Superfast tycoons’ tourer. A rare right-hook Ferrari 500 Superfast, so what’s behind its low estimate?
CHASING CARS Russ Smith’s market headliners
Estimated at the low end of guide prices, is this rare Sixties Ferrari a victim of the times? We asked Hagerty Insurance’s John Mayhead for his take on it.
‘When released in 1964, the 500 Superfast was Ferrari’s crown jewel. With 400bhp on tap from the 5.0-litre ‘long block’ V12, the car was the fastest Ferrari in the range. Its 170mph top speed is still more than creditable today.
‘Just 37 of these Ferrari Superfasts were made, 25 in “Series I” configuration, another 12 “Series II” with some styling changes and a five-speed manual gearbox. One of these later cars, still in its original Blu Chiaro colour, with tan leather interior and matching numbers engine, is due to go up for sale at Bonhams’ auction at its New Bond Street location on December 1.
‘Chassis 8459 SF, has an interesting history. Ordered new by entrepreneur Jack Durlacher, it passed between various owners until 2007, when Bonhams sold it for £254,500 to the current owner. Then it was displayed at the Auto Collections Museum in Las Vegas. Last August it was offered at RM Sotheby’s Monterey sale, estimated at £1.3m to £1.55m, but bidding stopped at £1.05m. Bonhams’ estimate is on par with RM’s at £1.3m to £1.4m.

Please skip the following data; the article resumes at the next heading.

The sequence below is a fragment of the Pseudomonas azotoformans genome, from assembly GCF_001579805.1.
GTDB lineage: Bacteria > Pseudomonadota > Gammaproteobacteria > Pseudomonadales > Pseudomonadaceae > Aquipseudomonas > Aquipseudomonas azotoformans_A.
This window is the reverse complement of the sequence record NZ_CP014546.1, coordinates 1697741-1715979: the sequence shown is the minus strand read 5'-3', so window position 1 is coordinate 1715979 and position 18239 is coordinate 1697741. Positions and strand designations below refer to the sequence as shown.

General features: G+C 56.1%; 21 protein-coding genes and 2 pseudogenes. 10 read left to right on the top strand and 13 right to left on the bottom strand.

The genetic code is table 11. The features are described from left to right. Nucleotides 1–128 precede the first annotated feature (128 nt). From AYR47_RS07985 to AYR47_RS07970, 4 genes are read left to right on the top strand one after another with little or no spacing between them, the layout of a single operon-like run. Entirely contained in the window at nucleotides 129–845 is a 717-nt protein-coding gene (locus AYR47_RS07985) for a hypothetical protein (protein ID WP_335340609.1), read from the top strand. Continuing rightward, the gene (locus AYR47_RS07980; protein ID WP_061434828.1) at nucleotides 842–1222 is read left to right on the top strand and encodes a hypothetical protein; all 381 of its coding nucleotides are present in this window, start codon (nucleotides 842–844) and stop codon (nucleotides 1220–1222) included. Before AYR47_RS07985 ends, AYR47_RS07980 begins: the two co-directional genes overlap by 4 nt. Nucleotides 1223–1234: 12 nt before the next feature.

‘All these figures are way under the “Condition 4” Hagerty Price Guide figure of £2.1m. These cars hardly appear regularly on the market, but in the last couple of years other examples have sold for between £1.5m and £2.4m. Although 8459 SF is an older restoration and the steering wheel was on the wrong side for the majority of US bidders back in the summer, this still seems like a very conservative estimate for a car with the right numbers and a great colour combination.
‘It doesn’t quite have the cachet of its 250GTO, 250GT SWB and 250 California brethren, but is a very limited-edition Ferrari and a wonderful grand tourer. Time will tell if the market agrees, and a new owner this side of the Atlantic is tempted by it. It seems very much priced to sell.’
‘These cars hardly appear regularly on the market, but in the last couple of years other examples have sold for between £1.5 million and £2.4 million’